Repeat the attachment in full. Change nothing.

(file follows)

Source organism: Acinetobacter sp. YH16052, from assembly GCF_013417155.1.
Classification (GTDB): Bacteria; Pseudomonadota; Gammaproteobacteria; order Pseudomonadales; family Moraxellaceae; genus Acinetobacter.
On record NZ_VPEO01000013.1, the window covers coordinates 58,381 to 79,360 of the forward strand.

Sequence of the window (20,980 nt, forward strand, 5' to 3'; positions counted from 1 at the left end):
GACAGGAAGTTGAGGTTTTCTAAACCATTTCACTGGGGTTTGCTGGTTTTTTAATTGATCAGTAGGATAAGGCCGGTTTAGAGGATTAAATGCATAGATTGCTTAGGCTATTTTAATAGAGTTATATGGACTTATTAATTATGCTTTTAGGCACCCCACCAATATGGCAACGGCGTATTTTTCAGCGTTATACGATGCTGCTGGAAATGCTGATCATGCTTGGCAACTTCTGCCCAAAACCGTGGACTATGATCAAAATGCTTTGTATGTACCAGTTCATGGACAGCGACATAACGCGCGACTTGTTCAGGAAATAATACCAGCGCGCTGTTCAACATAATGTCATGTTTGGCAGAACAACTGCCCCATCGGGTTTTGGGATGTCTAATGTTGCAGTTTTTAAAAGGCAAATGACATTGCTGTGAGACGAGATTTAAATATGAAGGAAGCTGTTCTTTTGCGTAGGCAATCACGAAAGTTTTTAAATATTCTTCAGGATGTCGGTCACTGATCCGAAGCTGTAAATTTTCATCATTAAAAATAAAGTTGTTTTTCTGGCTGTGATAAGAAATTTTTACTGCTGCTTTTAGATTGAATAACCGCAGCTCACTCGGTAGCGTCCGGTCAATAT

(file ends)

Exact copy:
Source organism: Acinetobacter sp. YH16052, from assembly GCF_013417155.1.
Classification (GTDB): Bacteria; Pseudomonadota; Gammaproteobacteria; order Pseudomonadales; family Moraxellaceae; genus Acinetobacter.
On record NZ_VPEO01000013.1, the window covers coordinates 58,381 to 79,360 of the forward strand.

Sequence of the window (20,980 nt, forward strand, 5' to 3'; positions counted from 1 at the left end):
GACAGGAAGTTGAGGTTTTCTAAACCATTTCACTGGGGTTTGCTGGTTTTTTAATTGATCAGTAGGATAAGGCCGGTTTAGAGGATTAAATGCATAGATTGCTTAGGCTATTTTAATAGAGTTATATGGACTTATTAATTATGCTTTTAGGCACCCCACCAATATGGCAACGGCGTATTTTTCAGCGTTATACGATGCTGCTGGAAATGCTGATCATGCTTGGCAACTTCTGCCCAAAACCGTGGACTATGATCAAAATGCTTTGTATGTACCAGTTCATGGACAGCGACATAACGCGCGACTTGTTCAGGAAATAATACCAGCGCGCTGTTCAACATAATGTCATGTTTGGCAGAACAACTGCCCCATCGGGTTTTGGGATGTCTAATGTTGCAGTTTTTAAAAGGCAAATGACATTGCTGTGAGACGAGATTTAAATATGAAGGAAGCTGTTCTTTTGCGTAGGCAATCACGAAAGTTTTTAAATATTCTTCAGGATGTCGGTCACTGATCCGAAGCTGTAAATTTTCATCATTAAAAATAAAGTTGTTTTTCTGGCTGTGATAAGAAATTTTTACTGCTGCTTTTAGATTGAATAACCGCAGCTCACTCGGTAGCGTCCGGTCAATAT